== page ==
St. Paul the First Hermit
Paul, originator and master of the eremitic life, was born in the lower Thebaid. When the persecution of Decius and Valerian was raging, he withdrew to a cave in the desert. Here, with a palm tree providing him with both food and clothing, he lived a most holy life. He had reached the age of a hundred and thirteen years when Anthony, then ninety years old, came to visit him. Paul received him warmly.
After they had spent the night in conversing about holy things, Paul said that his death was at hand and asked Anthony to go and get the cloak given him by Athanasius to use as a winding sheet. Anthony went to do this and, as he was on his way back, he saw Pauls soul going up to Heaven. His body he found in his cell, still in the attitude of prayer. When he had chanted the customary hymns, he wrapped the body in the cloak, but had nothing to dig a grave with.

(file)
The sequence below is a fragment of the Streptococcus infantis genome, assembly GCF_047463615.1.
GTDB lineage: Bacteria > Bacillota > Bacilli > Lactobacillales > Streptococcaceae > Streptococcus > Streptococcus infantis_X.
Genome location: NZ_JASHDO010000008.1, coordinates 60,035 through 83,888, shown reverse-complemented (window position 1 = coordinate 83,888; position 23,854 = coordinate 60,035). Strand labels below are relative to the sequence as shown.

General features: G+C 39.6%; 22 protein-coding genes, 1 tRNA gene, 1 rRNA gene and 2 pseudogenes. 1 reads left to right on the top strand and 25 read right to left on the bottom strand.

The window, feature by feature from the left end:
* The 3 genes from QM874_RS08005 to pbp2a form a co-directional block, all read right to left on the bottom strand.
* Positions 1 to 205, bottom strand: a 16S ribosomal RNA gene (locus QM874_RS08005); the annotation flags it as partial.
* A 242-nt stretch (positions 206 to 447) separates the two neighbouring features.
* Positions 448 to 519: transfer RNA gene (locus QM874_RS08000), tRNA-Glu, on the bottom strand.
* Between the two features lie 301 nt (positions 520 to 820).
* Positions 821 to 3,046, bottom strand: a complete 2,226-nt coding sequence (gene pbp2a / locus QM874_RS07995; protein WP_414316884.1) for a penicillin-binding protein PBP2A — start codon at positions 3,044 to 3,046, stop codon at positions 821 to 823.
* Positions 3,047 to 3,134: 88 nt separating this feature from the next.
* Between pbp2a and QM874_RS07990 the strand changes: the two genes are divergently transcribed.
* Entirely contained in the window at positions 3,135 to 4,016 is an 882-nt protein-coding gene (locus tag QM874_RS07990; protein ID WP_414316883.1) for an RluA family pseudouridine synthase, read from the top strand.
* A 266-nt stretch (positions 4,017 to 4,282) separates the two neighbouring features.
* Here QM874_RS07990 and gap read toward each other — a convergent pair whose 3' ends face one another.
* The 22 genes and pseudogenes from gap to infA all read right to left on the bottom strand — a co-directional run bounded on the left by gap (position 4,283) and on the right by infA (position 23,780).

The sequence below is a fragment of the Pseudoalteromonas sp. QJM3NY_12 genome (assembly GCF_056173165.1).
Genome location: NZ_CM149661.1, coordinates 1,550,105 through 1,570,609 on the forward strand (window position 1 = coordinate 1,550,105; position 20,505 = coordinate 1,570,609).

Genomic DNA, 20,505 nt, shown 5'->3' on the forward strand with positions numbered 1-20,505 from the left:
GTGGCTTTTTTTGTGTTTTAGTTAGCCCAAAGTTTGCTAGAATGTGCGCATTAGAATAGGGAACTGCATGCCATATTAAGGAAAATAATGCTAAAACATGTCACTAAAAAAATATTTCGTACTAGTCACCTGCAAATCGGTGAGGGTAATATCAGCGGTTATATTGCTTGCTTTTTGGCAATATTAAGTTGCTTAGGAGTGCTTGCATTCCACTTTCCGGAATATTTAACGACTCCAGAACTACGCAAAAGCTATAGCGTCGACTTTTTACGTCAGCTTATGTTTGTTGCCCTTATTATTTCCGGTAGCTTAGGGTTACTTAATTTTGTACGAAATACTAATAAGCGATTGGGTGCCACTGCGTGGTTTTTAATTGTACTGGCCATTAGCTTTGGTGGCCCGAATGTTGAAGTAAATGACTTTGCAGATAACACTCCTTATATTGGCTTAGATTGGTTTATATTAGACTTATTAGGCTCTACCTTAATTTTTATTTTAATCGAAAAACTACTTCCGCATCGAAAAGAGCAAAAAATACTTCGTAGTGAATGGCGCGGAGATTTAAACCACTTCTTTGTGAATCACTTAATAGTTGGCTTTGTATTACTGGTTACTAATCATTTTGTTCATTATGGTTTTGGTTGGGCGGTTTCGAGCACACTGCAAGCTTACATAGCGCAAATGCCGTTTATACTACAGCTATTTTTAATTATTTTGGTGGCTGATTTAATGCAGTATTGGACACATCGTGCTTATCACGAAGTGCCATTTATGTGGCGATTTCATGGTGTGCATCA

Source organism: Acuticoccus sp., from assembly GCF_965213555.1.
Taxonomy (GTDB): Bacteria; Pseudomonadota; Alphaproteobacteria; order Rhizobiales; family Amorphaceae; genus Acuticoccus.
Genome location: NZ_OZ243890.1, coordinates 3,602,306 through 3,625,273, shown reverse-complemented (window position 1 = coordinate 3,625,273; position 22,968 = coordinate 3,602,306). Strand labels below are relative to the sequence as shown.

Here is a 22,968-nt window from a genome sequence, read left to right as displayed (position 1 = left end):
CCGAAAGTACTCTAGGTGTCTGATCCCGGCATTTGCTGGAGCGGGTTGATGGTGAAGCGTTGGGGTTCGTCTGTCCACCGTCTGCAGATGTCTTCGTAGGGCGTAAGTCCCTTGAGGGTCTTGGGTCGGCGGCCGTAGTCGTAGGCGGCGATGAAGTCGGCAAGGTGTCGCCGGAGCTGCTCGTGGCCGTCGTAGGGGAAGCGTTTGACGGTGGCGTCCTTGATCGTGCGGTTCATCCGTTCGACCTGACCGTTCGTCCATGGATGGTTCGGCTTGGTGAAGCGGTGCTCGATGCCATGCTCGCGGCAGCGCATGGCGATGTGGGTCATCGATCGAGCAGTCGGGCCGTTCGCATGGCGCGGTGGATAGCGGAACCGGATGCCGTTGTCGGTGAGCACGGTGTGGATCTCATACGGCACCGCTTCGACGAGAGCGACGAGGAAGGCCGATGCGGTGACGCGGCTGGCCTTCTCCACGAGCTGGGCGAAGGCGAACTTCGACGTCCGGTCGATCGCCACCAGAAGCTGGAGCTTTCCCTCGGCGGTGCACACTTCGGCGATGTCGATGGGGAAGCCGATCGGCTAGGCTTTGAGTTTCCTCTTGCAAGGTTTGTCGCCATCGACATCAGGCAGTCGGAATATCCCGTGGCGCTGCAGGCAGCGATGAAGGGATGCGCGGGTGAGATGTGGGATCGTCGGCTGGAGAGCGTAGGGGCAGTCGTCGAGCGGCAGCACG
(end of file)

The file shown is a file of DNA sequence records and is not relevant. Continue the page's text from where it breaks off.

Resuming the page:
Thereupon two lions came from deep in the desert and hollowed out a place large enough to hold a mans body. Anthony buried the body, arranged the grave and went away, taking with him the tunic which Paul had woven for himself from palm-leaves. Thereafter he always wore this cloak on the great feasts of Easter and Pentecost.
Taken from The Hours of the Divine Office in English and Latin, Vol. I: Advent to Passion Sunday (Collegeville, Minnesota: The Liturgical Press, 1963), pp. 1692-1693.
Epistle and Gospel for January 15